Th Operation of the carrierreturn is as follows; when the clutch 29 is engaged andthe gear- 27 is being-rotated by'the drive means, the pin 7 0 will tend to tighten the tor sion spring 71 and thereby -to rotate collar ,72.. "The tendency of the torsion spring 7 1 to rotate the collar 72 will be resisted by the tightening of thefhelical brake springf73 on the fixed shaft 12 Asthegear. 27 continues to rotate, the .pin 79 will he carried into engagement "with the free end of .the helical spring andwill tend to untwist the helical spring, thereby freeing it from its braking'engagement with the shaft 12. torsion spring will remain in the strained condition imparted to it by the angular movement of the pin 70 but will not be rained further since the end of the torsion spring connected to the collar 72 will be rotated with the pin 70 for as many revolutions as are necessary to complete the timed interval.

At the completion of the timed interval, clutch 29 will be disengaged freeing the gear 27 and carrier 23 for rotation. The strain imparted to the torsion spring 71 will be suificient to drive the contact carrier to its starting position at which pin Silwill strike stop 65 to bring the carrier to rest.

The timer unit described above is suitable for use with two different types of timing operations. For the one operation, the timer is set for a particular interval of time, started, and at the completion of the interval of time, the contacts of both carriers will be closed and the electromagnet 56 will be energized to unlatch and disengage the clutches. Depending upon the particular type of operation involved, other circuits may be energized by the simultaneous closing of the two sets of contacts for the operation of'signal lights and the like.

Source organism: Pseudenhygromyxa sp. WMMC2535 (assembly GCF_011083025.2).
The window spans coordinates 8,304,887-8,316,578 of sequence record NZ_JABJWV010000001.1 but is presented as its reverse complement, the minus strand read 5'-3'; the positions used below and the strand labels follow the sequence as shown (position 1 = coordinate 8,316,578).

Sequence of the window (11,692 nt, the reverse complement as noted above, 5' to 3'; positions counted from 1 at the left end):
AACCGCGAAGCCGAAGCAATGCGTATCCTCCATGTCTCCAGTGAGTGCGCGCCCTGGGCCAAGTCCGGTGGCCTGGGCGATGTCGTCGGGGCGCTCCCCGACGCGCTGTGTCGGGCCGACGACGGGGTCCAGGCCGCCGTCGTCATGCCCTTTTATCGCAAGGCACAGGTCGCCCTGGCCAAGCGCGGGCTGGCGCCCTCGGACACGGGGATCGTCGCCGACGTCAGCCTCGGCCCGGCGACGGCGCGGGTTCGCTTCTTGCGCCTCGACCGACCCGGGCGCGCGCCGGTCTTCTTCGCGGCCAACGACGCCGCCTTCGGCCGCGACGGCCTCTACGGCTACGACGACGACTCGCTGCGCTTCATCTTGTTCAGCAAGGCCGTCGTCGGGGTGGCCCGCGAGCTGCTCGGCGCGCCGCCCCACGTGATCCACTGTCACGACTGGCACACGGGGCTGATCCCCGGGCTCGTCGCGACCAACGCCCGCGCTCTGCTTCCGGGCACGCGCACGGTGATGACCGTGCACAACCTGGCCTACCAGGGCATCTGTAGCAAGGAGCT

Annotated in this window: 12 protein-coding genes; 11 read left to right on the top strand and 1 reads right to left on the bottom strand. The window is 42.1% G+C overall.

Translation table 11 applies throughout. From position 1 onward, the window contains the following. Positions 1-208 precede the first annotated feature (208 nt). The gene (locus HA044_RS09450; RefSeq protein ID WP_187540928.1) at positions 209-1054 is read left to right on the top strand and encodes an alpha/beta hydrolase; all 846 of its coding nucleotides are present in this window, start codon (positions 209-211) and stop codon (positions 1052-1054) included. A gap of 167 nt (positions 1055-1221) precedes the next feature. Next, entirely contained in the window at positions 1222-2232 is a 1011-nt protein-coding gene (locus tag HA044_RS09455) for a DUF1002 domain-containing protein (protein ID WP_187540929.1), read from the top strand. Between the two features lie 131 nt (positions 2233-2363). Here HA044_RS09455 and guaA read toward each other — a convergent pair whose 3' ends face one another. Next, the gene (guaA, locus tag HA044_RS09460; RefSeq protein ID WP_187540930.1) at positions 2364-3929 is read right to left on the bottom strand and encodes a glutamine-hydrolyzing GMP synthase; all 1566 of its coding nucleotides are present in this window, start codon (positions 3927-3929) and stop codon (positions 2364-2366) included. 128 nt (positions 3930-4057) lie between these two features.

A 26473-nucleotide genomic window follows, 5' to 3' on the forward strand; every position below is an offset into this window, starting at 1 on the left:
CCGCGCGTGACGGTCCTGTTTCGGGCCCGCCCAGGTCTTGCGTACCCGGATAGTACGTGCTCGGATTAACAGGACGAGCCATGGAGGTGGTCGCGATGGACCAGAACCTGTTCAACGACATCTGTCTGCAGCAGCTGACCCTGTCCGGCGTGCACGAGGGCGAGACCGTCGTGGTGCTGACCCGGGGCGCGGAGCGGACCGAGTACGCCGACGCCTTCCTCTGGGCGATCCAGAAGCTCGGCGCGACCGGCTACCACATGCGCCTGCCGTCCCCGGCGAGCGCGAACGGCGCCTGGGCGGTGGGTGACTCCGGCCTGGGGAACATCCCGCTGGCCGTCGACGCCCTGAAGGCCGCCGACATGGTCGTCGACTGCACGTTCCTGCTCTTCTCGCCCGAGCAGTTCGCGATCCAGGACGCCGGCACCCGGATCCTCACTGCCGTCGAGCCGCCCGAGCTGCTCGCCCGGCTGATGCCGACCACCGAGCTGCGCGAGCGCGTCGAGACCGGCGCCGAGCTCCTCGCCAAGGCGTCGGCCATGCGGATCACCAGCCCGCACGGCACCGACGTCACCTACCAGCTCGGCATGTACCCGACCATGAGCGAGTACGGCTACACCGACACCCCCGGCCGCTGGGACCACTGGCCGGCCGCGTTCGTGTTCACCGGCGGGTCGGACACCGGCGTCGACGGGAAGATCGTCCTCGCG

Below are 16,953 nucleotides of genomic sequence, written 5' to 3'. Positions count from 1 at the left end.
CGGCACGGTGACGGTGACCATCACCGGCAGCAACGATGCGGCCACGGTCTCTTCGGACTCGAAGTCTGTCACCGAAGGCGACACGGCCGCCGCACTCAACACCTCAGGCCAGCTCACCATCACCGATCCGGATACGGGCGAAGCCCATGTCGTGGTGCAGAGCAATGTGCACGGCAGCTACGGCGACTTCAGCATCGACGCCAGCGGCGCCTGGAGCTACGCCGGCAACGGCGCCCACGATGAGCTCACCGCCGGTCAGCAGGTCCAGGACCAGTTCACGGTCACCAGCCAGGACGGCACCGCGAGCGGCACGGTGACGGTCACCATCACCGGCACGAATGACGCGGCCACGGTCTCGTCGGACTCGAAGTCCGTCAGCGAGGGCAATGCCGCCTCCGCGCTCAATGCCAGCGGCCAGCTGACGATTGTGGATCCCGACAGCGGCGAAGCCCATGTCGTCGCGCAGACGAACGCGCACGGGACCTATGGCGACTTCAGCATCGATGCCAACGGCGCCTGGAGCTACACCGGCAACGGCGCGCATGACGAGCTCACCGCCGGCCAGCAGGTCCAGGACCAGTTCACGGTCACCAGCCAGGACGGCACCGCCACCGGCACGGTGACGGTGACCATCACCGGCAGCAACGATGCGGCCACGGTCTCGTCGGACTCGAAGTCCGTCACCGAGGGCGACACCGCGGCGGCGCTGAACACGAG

In the other basic type of operation of the timer, the timer will be used for measuring time intervals. For example in the counting of the radiation of radio-active isotopes, a measureof activity can be obtained by determining the length of time a material emits a predetermined number of roentgens. With this type of operation, the timer would be set to zero and would be started when a suitable counter is exposed to the material being measured. When the counter has indicated that the radiation has reached the predetermined quantity, the timer motor would be stopped and the length of time read directly. Thereafter, by energizing the electromagnet 56, the carriers would be returned to zero through disengagement of the clutches under the action of the torsion springs thereby placing the timer in readiness for a new, similar operation.